For me, landing that job taught me more than just how to dress a window. It taught me to have confidence in my own instincts, to stand up for the things I thought were right, to defend a principle and most importantly, to believe I could do more than I believed and be things I ‘shouldn’t’ be. I have often wondered if the academic route I ‘should’ have taken would have taught me half as much.

Next time you feel you can’t do something, don’t ask yourself, ‘why not’… just ask yourself, ‘who says?’ The answer is probably very close to hand…

51 thoughts on “Who says you can’t?

  1. Hey Sue! I followed over from Barb’s. Excellent post. I enjoyed it greatly.I’ve actually felt that way myself and numerous times have looked back and shook my head at what I had accomplished – simply because I didn’t pay attention to expectations. I bought my first tractor-trailer and started my own business at 21 – the youngest allowed by law to haul international between Canada and the US. I moved out of home and had my own apartment at 19 – renting a van and moving myself. At 14 I had numerous aquariums and it became difficult to gradually turn down their lights at night so the fish wouldn’t panic and jump out. So I wired 6 aquariums through-out the house all into a master panel beside my bed where I could read and turn the lights off and dim them slowly, There were many positions left on the panel, so i wired up a burglar alarm for the house that ran on magnetic switches on doors and windows. I also wired outside lights to come on with a timer or proximity detector. At 42 I decided I wanted to do a Masters degree and went back to university while working full time. Two years later I had a Masters.

    Looking back I can’t believe I did any of those – I’d be hard pressed to do any of them now. Like you say Sue, there really is no limit to what you can accomplish when you decide to go for it.


    1. We can probably all look back at things we managed to do… big things and outwardly small ones… and wonder how on earth we managed that! Things we would never have thought we could accomplish… yet we still doubt ourselves when we think about what we might be able to do in the future…
      We’re an odd lot 🙂
      Thanks for stopping by, Paul.

      Liked by 1 person

  2. many’s the time doubts have crept in and had to be ushered away. Going way back to as far as can remember and the sense my brother was the bright clever one. I didn’t actually make a promise to myself to do better academically to sow ‘them’ but that is what I did. Not that they were wrong; he has a wider intellect than I do but the spur was what I needed.


  3. Great post Sue. At the age of 72 it just proves to me for the umpteenth time that my dad was right. “Nothing is impossible, improbable maybe, but never impossible.” We were raised on that saying and; “if you want something bad enough you will work for it.” I have come to the conclusion that growing up “poor” wasn’t so bad after all.


  4. Jaye should be answering this question, but I got here first. She is the best ‘winger’ in the business, best I have ever met anyway. ‘Never’ is not in her vacabulary. Neither is ‘you can’t’. She will tackle anything, no matter how difficult and will usually succeed in achieving what she set out to do. The best inspiration anyone could ever want…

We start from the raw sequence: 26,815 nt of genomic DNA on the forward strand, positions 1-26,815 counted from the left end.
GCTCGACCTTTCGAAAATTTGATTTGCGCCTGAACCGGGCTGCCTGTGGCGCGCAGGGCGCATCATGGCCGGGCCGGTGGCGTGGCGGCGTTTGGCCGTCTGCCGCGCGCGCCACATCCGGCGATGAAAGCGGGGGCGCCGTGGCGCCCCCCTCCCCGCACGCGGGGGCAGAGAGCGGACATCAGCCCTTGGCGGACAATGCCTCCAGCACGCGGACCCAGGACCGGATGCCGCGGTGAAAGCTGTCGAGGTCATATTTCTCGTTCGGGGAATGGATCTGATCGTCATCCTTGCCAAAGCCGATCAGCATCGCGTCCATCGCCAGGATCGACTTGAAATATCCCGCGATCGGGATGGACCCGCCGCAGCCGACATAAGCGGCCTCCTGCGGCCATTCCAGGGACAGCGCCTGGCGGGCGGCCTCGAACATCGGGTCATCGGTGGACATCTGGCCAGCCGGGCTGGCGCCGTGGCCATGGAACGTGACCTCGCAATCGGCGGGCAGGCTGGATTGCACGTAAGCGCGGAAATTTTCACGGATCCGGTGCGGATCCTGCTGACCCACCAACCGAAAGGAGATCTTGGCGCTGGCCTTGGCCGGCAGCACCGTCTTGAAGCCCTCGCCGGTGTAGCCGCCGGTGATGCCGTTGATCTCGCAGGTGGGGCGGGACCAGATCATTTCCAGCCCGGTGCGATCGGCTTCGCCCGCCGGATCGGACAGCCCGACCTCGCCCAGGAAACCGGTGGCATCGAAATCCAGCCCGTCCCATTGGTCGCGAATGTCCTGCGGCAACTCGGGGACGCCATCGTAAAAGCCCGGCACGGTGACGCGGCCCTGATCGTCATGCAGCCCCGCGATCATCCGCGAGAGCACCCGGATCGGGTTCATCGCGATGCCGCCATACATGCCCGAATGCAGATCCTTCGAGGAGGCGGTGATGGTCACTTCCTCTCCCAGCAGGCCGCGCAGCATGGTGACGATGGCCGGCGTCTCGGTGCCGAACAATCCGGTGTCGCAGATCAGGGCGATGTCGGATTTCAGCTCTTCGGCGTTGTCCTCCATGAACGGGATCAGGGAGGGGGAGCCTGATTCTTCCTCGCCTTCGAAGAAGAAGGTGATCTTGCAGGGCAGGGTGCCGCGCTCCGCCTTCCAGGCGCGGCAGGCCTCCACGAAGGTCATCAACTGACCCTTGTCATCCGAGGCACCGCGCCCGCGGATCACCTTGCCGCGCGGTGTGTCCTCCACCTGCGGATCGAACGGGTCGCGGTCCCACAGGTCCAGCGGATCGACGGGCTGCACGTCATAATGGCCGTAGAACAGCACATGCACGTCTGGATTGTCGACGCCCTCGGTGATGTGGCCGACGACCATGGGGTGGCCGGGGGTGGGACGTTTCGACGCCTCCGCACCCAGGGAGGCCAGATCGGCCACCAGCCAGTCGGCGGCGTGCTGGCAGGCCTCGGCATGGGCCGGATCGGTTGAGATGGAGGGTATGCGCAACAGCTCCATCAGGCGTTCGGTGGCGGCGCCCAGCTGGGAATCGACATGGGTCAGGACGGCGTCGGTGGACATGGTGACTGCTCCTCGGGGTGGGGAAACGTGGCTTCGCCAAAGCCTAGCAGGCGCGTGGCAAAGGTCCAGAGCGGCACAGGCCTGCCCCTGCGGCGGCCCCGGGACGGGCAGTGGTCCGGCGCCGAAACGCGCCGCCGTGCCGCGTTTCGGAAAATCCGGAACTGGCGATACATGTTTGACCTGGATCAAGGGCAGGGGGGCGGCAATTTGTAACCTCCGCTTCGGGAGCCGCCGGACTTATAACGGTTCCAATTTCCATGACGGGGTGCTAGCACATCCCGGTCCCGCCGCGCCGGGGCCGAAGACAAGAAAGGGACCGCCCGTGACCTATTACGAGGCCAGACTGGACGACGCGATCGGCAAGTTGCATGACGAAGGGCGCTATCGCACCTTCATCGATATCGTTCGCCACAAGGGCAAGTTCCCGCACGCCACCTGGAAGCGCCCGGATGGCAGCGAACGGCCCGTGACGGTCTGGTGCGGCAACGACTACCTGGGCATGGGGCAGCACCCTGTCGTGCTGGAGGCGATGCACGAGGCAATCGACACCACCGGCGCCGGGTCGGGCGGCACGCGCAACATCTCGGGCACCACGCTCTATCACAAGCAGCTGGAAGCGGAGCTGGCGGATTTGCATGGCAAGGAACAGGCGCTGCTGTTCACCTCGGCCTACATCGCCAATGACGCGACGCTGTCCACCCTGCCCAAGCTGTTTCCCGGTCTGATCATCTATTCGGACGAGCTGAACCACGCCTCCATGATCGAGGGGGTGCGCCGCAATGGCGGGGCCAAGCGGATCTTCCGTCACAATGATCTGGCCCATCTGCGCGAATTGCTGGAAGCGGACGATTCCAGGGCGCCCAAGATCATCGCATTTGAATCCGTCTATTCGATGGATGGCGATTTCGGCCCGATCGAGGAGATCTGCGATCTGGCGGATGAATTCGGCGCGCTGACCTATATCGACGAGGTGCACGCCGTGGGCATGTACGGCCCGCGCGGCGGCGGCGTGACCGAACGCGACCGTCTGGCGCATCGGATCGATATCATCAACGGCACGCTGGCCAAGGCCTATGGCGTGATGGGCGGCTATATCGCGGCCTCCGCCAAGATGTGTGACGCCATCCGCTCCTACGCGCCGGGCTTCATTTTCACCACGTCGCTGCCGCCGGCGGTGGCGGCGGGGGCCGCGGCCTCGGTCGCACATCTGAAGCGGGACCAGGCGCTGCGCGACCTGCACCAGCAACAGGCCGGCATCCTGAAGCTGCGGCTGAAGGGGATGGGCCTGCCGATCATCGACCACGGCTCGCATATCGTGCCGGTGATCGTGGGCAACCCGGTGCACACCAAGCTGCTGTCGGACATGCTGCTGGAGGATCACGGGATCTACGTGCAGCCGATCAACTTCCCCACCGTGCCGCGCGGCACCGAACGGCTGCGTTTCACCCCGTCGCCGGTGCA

5. Wow, very entertaining and deeply inspiring. The final lines really hit home. I’ve grown into ‘should’, it was never so present when I was younger, and perhaps I need to send that word packing again, and invite ‘could’ round for a cuppa… H xxx


  6. Brilliant, Sue. I’ve become more positive in my attitude over recent year but still tend to hang on to ‘should’ and its cousin ‘must’. I am going to work on getting rid of them both.


  7. Reblogged this on BART Station Bard and commented:
    I’m on the other side of this one. I should have done this gap year business when I was young, before I had adult responsibilities. By now, I should be settled in my career and serve my time till retirement.

    I have never been age appropriate. I’ll fly too close to the sun and taste the golden apples of the Otherworld, thank you. As I’ve often said, if you don’t ask, they can’t say yes.


  8. If there were a way, I’d like to submit your post to every Human Resources manager out there.

    ” What to Really Look For In An Interview Candidate.”

    Your creativity sparked when you were quite young, Sue. Brilliant. ❤️


        1. As junior management I used to do the triage of the applicants prior to calls for interview. That was eye-opening too 🙂 Not just from the applicants, though… the managerial requirements were both stringent and rather snobbish. I hated discarding many of the applications on those criteria.

          Liked by 1 person

  9. One of my favourite poems and poets. Keats’ story is tragic in several ways — from soon after his father died and his mother remarried a scoundrel. At the end, he died (of TB, caught from his brother whom he nursed) thinking he had accomplished absolutely nothing of worth, and didn’t become well-known until roughly a century later. But as you point out, despite his challenging circumstances, he tried. He really tried. An inspiration, as is this entire post. Thank you.


    1. It is indeed a tragic tale… and perhaps illustrates the old saying that the brightest flames burn quickest. The sadness for me is that he thought he had left no legacy to the world… yet he is now one of the best loved poets. But he followed his own inner star… and maybe that is the best gift we can give ourselves.

      Liked by 1 person

  10. I love your moxie, Sue. Your pluck landed you a wonderful opportunity and is inspiring. More of us should do as you and John Keats did. At times, I felt I was out of my element when I pursued reporting jobs in radio and the newspaper. I was fortunate to given the opportunities to shine. Wonderful experiences.


  11. So very well put, Sue, and I wonder how many of us needed to hear this today. Thank you for the remarkable encouragement and compass.

    Blessings for your prosperity in everything,


  12. Excellent post – what resonated with me most was the memory of how hard ANY research was before the internet – I remember going to the library to research companies, too – and books I was writing…!